Chernobyl” writer and executive producer Craig Mazin is among a select group of people in Hollywood who have seen the original pilot for HBO’s “Game of Thrones.”

Backstage at the Emmy Awards on Sunday, as Mazin clutched statues for writing and limited series, he recalled the comments he gave to longtime friends and “Thrones” creators David Benioff and D.B. Weiss after viewing the pilot, which was shot in 2009.

“They had a massive problem, (and) they fixed it,” Mazin said, disputing a reporter’s suggestion that he had called it “a piece of s—.”

Mazin then remembered seeing the revised pilot with extensive reshoots sometime later and being blown away.

“It was one of the most amazing moments of my life, just watching something that I thought was irreparably damaged and then (eventually) seeing the new episode,” he said, adding that the second pilot was “mind-blowingly good. It’s the most remarkable turnaround in Hollywood history. It became, rightfully so, a legend of television.”

Mazin added that his initial critique never hurt his friendship with Benioff and Weiss. “I was lucky enough to be friends with them before ‘Game of Thrones’ and to be friends after ‘Game of Thrones.’ ” He also noted that “Thrones” exec producer Carolyn Strauss helped him shepherd “Chernobyl” as well. 

Mazin has been vocal about another high-profile industry issue — the WGA’s ongoing impasse with Hollywood’s top talent agencies. He had been a candidate for a WGA West board seat on a slate challenging the current guild regime, but he had to withdraw for personal reasons. He was asked backstage if he had any suggestions for David Goodman, who was re-elected as WGA West president in a contentious election.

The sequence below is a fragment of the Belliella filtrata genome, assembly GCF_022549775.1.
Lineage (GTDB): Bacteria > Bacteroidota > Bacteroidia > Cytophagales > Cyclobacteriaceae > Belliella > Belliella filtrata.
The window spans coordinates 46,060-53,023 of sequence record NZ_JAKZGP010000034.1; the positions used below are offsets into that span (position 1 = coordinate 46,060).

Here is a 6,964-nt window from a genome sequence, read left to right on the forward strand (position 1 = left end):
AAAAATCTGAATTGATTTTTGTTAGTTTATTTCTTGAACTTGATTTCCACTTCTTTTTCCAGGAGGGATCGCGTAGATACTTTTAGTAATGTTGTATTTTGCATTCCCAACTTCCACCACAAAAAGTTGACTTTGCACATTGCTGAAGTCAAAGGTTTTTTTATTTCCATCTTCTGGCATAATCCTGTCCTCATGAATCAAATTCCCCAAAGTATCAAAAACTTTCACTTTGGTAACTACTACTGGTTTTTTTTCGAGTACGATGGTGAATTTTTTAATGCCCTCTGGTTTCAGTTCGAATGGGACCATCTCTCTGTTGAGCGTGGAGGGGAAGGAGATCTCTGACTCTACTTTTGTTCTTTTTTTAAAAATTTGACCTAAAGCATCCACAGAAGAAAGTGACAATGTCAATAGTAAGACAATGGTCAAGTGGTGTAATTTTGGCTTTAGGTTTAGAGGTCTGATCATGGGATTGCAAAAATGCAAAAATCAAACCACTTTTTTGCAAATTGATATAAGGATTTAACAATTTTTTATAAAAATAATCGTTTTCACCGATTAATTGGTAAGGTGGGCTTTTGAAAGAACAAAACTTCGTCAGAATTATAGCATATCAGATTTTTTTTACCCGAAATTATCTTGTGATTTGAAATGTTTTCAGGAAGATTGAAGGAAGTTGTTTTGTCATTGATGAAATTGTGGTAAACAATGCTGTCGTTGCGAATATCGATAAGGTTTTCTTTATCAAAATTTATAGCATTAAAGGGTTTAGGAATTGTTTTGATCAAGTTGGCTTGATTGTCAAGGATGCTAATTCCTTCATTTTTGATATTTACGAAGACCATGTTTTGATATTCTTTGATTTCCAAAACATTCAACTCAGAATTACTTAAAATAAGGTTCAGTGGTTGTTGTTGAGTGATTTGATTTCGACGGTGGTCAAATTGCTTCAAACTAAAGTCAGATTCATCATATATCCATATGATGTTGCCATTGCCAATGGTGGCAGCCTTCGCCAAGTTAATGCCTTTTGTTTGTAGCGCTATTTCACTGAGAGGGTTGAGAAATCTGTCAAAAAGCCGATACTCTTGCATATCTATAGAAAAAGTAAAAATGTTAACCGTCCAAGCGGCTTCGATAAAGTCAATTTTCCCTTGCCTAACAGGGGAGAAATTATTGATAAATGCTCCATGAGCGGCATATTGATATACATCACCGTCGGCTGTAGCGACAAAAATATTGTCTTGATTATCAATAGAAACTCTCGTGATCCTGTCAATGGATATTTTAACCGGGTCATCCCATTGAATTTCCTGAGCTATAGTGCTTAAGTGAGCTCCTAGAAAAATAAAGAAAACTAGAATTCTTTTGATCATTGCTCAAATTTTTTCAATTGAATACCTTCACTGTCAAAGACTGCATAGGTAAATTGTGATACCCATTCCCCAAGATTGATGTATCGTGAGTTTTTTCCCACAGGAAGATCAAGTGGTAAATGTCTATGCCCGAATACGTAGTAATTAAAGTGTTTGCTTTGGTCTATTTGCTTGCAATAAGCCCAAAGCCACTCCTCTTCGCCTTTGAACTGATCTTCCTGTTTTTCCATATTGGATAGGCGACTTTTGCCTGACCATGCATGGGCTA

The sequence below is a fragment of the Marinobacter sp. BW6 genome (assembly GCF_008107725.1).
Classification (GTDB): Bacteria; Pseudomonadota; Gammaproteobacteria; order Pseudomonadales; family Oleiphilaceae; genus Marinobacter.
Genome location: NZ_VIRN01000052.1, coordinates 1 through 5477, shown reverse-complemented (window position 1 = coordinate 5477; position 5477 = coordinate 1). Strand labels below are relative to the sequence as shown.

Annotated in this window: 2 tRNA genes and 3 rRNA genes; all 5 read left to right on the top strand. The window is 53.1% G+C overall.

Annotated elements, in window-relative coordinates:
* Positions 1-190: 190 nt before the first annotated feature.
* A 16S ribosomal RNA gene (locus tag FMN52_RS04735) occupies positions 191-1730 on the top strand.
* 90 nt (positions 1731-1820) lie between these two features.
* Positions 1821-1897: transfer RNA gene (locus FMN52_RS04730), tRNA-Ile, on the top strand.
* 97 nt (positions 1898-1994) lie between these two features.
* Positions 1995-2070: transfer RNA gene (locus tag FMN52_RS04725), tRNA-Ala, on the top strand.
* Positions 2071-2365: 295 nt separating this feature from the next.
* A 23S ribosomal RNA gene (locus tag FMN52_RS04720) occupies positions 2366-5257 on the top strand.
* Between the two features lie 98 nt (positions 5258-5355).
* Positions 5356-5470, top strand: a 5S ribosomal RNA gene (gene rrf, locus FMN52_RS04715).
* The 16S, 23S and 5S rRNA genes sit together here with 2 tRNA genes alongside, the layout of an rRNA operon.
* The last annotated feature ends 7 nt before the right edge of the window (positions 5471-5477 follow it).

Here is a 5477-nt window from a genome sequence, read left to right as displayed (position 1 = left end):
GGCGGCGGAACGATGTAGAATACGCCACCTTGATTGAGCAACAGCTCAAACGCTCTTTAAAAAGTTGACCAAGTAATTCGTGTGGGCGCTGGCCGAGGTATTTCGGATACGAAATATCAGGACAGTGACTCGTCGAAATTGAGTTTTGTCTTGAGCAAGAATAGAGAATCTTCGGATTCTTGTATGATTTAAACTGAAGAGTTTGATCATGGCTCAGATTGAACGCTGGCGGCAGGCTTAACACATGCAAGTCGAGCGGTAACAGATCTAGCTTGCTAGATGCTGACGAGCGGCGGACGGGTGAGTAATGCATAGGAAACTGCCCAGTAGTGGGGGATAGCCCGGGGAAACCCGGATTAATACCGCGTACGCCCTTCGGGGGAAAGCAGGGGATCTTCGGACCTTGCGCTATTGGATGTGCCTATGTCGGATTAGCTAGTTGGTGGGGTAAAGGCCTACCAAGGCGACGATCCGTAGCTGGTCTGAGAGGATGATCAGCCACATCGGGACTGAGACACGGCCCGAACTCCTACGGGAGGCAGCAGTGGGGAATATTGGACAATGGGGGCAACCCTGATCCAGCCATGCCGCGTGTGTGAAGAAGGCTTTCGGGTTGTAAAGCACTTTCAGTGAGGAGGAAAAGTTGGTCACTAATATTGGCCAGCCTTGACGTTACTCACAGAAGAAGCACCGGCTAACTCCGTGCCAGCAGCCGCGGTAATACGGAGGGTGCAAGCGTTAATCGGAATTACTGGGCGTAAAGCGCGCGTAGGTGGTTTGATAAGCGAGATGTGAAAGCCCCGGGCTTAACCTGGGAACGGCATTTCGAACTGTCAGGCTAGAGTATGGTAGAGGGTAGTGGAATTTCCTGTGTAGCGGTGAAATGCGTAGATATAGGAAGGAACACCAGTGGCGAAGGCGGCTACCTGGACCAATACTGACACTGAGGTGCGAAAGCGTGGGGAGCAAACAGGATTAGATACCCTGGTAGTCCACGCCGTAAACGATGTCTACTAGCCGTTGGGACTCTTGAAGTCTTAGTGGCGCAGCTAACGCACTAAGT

“Listen to all the members, do the best you can do and see if you can’t patch this whole thing up,” Mazin said.

“Chernobyl” was an underdog going into this year’s Emmy race, as it went up against limited series with stronger advance buzz and bigger stars. But even with the Emmy win, Mazin has no intention of revisiting the story of nuclear devastation in the Ukraine.

“We told a story of a place in time, and we did it pretty darn well,” he said. “It’s time to start thinking about other places and other times. Whenever we look at fiction that is based on history, we look for things that are relevant to who we are now and what we are facing. The trick is finding interesting history that is repeating itself in different ways.”

Mazin wouldn’t share details on his next project, other than to promise that he’s pursuing “some cool stuff.”